Inspector General Joseph Boinnet’s driver, Anthony Lemayan Lenkisol, died by suicide on Sunday while on sick leave.
Evans Leteipa Maasai, a man who identified himself as the 45-year-old's brother, reported that he died at Mwamba estate on the outskirts of Narok town.
Police are piecing together information to establish why Mr Lenkisol had his firearm while off duty.
Their report says the General Service Unit officer based at Mr Boinnet's office in Nairobi, shot himself about 50 metres from his house.
He pulled the trigger after placing his Jericho pistol underneath his chin.
The report adds that the body had two gunshot wounds, one under the chin (the bullet's entry point) and the other in the head (the exit wound).
Police are looking into why Mr Lenkisol was allowed to take his official firearm with him when he took the leave.
It is against police standing orders for an officer to have the official weapon while off duty.
On Friday, Narok County Police Commander Thomas Ngeiwa clarified that Mr Lenkisol was not the IG's personal driver.
Mr Ngeiwa said the driver's brother recorded a statement at 11.10pm that fateful day, under OB 16/9/12/2018.
"In the incident report, Mr Leteipa confirmed that his brother had committed suicide," he said, adding the burial will take place on December 17 at his Kisirir home.
The police boss said officers found the pistol, a spent cartridge and a magazine with 14 bullets at the scene.
He said their investigations will unearth the reasons for the incident.
Mr Lenkisol had appeared before the promotions board and had been awaiting confirmation of his elevation to the level of a corporal.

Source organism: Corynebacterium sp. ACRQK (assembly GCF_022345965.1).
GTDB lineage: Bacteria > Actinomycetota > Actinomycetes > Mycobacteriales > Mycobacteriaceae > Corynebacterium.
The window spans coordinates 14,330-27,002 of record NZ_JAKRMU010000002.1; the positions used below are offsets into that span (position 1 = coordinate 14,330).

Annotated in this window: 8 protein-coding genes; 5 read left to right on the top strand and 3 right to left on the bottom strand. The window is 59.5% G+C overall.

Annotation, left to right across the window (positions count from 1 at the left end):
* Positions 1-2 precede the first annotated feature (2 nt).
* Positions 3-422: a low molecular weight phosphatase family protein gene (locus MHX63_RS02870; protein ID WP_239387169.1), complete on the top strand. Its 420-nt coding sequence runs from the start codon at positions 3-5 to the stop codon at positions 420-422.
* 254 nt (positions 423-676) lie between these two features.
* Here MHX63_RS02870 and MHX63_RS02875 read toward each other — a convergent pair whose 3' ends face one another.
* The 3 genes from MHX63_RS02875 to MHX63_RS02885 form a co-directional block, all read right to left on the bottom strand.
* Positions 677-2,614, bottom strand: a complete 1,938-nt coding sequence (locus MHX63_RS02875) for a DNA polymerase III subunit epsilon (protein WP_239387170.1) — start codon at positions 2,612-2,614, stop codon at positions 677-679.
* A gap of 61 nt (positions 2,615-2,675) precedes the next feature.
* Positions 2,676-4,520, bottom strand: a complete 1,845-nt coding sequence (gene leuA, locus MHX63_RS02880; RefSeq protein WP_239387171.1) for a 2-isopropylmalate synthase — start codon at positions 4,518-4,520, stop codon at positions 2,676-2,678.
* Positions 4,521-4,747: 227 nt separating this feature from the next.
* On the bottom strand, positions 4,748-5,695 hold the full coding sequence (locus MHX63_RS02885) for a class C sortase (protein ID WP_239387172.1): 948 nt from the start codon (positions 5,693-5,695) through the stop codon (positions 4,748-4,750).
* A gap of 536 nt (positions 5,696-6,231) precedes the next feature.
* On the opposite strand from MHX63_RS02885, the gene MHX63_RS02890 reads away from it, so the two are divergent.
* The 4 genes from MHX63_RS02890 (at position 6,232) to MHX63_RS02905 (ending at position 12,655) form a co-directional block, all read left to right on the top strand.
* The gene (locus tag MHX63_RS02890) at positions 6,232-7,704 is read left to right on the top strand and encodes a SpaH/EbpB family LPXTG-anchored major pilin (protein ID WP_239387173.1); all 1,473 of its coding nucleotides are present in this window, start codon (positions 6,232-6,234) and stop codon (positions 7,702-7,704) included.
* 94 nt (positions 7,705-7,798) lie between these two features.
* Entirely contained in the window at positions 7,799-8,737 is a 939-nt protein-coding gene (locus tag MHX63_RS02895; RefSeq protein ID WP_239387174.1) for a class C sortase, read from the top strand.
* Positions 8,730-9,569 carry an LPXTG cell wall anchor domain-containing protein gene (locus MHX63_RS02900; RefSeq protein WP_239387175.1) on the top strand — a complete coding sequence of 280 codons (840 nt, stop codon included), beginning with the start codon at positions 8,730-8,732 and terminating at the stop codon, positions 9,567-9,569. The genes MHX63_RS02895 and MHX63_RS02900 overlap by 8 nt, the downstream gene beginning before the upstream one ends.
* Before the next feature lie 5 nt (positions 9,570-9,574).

A source in his family said a road accident last year left him mentally unstable and that he had been on medication.
Mr Ngeiwa said it was not clear why the officer would be allowed to have a gun under these circumstances.
“Investigations are ongoing both in Narok and Nairobi," he said, adding updates will be given.
The body was taken to Narok County Referral Hospital morgue.
The suicide came about a month after an Administration Police office in Kilgoris shot his wife dead before stabbing himself using a knife following a suspected domestic row.
It was said that the officer had been on a drinking spree and that he shot the woman four times.
Neighbours responded after hearing their five-year-old daughter screaming.
At the Kenya School of Government in Mombasa, where he met coastal region commanders in November, Mr Boinnet said they were worried about the high number of such incidents.
Cases have also been reported of police officers turning their guns on civilians, and the civilians retaliating.
“We want to support officers who require help because of the tremendous stresses that police work exerts on us. Majority of police officers work very well but a few, occasionally, break down,” Mr Boinnet said.
“We have created a department of counselling and are in the process of decentralising the service to regions. With enough resources, we will go further into the counties."
The National Police Service Commission established a Counselling and Rehabilitation Centre in October to address psychosocial or stress-related problems affecting officers